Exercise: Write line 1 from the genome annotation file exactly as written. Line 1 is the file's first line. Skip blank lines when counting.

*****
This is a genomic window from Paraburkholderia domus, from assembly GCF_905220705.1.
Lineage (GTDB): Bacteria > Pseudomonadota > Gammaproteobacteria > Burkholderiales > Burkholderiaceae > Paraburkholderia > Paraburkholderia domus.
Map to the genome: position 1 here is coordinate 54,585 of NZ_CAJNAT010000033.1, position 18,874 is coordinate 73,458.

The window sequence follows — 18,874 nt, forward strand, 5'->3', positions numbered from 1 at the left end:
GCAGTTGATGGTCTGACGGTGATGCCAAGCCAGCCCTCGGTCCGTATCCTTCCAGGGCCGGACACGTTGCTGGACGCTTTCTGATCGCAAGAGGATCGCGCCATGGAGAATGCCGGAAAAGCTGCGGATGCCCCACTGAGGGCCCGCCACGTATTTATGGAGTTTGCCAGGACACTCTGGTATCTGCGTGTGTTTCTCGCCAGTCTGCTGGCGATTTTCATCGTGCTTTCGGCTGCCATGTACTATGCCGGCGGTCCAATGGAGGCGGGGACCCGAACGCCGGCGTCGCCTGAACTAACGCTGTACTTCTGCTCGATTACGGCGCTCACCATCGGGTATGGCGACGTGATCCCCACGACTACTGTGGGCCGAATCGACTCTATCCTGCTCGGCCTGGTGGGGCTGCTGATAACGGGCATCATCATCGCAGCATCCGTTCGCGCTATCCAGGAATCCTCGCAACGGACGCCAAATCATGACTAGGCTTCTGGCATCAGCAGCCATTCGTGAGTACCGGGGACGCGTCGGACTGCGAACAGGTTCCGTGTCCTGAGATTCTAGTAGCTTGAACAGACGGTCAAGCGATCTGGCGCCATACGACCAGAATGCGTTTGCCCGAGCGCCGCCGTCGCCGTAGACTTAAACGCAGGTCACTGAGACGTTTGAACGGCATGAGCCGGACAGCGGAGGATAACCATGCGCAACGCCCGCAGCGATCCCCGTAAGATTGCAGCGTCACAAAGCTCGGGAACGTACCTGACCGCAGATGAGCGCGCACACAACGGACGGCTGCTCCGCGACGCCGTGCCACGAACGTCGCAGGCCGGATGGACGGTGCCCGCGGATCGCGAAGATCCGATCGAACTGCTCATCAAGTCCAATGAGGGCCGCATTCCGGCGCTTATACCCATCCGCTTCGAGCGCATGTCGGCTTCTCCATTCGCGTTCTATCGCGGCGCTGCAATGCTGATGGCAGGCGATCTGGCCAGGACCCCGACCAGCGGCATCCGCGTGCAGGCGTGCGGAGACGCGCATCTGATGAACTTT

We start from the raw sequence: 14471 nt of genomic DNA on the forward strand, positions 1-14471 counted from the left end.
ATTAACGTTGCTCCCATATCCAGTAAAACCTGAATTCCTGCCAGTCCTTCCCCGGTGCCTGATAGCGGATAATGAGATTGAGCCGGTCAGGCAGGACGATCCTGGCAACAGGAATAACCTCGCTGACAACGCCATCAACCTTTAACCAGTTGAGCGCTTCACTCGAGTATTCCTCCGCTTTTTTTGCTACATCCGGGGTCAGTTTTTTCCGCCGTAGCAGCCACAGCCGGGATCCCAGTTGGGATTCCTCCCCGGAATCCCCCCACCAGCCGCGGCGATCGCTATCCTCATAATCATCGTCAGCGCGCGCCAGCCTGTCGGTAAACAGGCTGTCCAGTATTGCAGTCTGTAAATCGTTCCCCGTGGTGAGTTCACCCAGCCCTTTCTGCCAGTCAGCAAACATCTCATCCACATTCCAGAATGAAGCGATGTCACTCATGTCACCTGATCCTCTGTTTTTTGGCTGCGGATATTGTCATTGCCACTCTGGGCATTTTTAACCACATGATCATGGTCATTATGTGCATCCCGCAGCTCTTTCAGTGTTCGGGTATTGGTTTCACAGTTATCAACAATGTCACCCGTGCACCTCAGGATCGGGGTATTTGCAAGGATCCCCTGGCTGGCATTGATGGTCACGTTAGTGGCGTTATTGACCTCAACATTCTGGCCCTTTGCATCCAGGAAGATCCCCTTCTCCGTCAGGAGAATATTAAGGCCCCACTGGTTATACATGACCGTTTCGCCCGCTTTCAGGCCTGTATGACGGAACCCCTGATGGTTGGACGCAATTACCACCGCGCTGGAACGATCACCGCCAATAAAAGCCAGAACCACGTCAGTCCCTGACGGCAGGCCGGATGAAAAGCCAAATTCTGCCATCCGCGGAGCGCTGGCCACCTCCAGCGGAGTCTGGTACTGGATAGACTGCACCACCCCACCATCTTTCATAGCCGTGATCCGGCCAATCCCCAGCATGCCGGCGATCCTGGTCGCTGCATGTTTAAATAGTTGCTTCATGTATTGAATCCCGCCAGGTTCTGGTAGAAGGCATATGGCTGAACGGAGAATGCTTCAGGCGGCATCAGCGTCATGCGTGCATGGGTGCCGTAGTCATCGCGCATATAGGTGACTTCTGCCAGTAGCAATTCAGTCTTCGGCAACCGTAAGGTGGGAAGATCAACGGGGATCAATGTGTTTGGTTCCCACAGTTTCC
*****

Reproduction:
This is a genomic window from Paraburkholderia domus, from assembly GCF_905220705.1.